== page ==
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There are a lot of reasons to love the PlayStation 5: It has an incredible new controller, unique exclusive games that run with almost no load times, and 3D audio built in for any headset. But “backwards compatibility” is the thing that makes upgrading from PS4 to PS5 a no-brainer (assuming you can find one). According to Sony, “99 percent” of PS4 games are compatible with the PS5. If you own a PS4, chances are you will be able to play all your old and best PS4 games from that console if and when you get a PS5.
Playing PS4 games on a PS5 introduces new possibilities, though. Thanks to the new and improved hardware, you’ll experience higher framerates and shorter load times. Many games have been optimized to take advantage of the powerful PS5 hardware, maximizing those improvements and increasing visual fidelity. In some cases, developers have even taken the opportunity to go back, tune them up, and release ports made specifically for the PS5. The best PS4 games on PS5 make the most of the new console and its “next-gen” features. They look better. They run better. Simply put, it’s worth going back to these games, even if you’ve already played them, because they are better.
How we selected the products
Choosing the “best” video games is not an objective choice. Every one of us has unique tastes and would likely pick a different set of PS4 games to look back at on PS5. Rather, this list represents the technical side of the question; “What are the best PS4 games to play on PS5?” Developers have taken many paths to optimizing their games for the new PlayStation. This set of games represents that range of improvements, including games that have received new content post-release, games that have been re-released as PS5 native software, and games that have been made to take advantage of the PS5 when given the opportunity.
I also happened to have a headstart in doing this research. Prior to joining Popular Science in 2021, I wrote video game reviews for many of the most popular gaming-focused publications, including IGN and GameSpot. More specifically, I updated many reviews with new sections about next-gen game performance on PS5 and Xbox Series X after developers optimized and/or re-released their games on the new consoles.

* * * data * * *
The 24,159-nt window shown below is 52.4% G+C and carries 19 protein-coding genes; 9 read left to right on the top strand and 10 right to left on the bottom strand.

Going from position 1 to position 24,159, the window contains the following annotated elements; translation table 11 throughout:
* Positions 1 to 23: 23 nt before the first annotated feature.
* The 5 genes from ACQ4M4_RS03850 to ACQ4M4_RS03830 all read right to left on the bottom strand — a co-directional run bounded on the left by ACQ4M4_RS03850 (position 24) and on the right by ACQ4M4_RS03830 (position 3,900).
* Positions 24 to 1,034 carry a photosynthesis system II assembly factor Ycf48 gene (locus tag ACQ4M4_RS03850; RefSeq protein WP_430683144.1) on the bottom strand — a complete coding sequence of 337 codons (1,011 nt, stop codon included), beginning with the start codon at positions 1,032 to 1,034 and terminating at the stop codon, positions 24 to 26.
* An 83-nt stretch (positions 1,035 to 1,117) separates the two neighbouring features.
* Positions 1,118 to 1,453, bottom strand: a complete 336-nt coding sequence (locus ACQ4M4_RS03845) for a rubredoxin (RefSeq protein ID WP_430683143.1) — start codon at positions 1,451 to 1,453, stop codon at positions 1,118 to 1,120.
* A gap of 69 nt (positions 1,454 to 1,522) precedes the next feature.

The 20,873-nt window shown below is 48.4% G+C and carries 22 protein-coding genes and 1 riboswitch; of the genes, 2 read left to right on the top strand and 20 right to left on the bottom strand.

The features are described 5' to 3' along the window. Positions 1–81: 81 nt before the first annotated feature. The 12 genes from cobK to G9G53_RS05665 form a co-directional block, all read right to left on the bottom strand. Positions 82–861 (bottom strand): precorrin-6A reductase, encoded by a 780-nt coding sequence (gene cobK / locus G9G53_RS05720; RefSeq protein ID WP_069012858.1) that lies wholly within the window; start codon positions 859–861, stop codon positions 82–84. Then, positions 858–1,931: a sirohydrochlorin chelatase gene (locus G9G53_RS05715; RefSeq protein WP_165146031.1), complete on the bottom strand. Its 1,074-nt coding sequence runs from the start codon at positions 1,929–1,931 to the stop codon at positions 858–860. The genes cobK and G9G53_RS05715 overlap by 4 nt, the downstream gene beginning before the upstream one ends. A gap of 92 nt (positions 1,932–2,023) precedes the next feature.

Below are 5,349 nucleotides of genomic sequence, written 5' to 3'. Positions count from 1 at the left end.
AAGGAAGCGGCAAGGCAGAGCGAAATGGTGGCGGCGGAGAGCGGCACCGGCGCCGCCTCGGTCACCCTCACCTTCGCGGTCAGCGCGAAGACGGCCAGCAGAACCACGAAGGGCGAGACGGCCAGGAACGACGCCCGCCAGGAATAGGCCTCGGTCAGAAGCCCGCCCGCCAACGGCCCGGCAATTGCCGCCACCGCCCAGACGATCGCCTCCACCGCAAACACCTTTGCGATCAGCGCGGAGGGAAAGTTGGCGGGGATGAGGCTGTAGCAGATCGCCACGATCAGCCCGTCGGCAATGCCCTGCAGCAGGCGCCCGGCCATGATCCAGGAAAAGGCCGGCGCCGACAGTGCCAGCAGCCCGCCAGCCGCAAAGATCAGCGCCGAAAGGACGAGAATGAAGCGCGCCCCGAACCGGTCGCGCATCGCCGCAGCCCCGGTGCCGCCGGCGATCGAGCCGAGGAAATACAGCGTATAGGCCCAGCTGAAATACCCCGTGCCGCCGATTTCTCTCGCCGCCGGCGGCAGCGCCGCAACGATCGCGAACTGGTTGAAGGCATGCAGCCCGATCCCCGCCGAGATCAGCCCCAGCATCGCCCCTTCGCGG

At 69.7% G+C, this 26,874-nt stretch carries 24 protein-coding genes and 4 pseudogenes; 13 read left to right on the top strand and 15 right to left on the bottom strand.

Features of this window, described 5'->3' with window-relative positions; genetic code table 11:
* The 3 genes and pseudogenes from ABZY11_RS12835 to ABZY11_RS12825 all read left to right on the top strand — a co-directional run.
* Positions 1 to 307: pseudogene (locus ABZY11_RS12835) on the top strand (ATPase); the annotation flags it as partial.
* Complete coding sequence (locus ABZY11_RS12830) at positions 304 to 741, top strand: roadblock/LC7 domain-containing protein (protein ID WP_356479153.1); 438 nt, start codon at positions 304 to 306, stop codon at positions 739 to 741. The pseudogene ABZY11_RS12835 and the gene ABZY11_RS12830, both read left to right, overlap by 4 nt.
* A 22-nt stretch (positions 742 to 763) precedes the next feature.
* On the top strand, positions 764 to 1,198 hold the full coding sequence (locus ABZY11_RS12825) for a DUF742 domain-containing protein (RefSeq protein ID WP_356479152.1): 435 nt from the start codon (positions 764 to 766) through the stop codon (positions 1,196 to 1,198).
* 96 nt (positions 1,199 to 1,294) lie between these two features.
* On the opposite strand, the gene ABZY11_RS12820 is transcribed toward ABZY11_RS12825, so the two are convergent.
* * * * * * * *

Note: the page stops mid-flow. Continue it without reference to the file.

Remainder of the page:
- Best looking PS4 Game on PS5: Ghost of Tsushima: Director’s Cut
- Most improved by the PS5 remaster: The Nioh Collection
- Better with a DualSense: Spider-Man: Miles Morales
- Not a port, but optimized for PS5: God of War (2018)
- Plays like it’s supposed to on PS5: Control: Ultimate Edition
What to consider when buying a PS4 game to play on PS5
The great thing about playing PS4 games on PS5 is you don’t need to think about it too much. That said, there are some things you’ll want to keep in mind to make sure you’re setting yourself up to have the best possible experience.
Do you have a disc drive?
Before buying a new PS5, consider your PS4 collection. If you’ve been buying physical disc-based PS4 games, keep in mind that you will need to buy the PS5 model with a disc drive in order to play them.
There are two PS5 models available right now: The $499 standard model and a $399 “digital edition, which does not have a disc drive. If you purchase the digital edition PS5, you will not be able to play any PS4 games that you purchased on disc. (There is no physical-to-digital license conversion process). Any PS4 games you purchased digitally will work on either machine.
Check your setup
To really appreciate the best PS4 games for PS5, you need to have a strong entertainment setup. Most late-era PS4 games could run in either 4K or 60 frames per second on the PS4 Pro. When optimized for PS5, many games can do both simultaneously. Ideally that means you’re hooking up your PS5 to a 4K TV. (Almost all 4K tvs and monitors support 60Hz, so there’s no need to worry about the framerate). If you’re in the market for a new TV, we have some thoughts on picking the best TV for PS5 owners.
Also, while the PS5 allows you to play PS4 games using the PS4’s DualShock 4 controller, many games have received updates that add in support for the PS5’s DualSense controller. Those features add extra immersion and depth that you won’t want to miss out on in your games. In general, I’d tell you to set the DualShock 4 aside and use the new controller. The DualSense is more comfortable in-hand, thanks to its longer handles, gets good battery life, and is more durable than the DualShock 4. It’s a better fit for every game, even the ones that weren’t made for it.
Make sure you’re downloading the right version of the game!
Despite the fact that the PS5 and Xbox Series X launched in November, 2020, most developers are still releasing their games on both PS4 and PS5. In many cases, buying either version of the game gets you access to both. (Though that seems to be changing). Here’s the wrinkle: You can download both the PS4 and PS5 versions of a game on your PS5, and downloading the wrong one on PlayStation Network, the PS5 digital store, is easier than you’d think.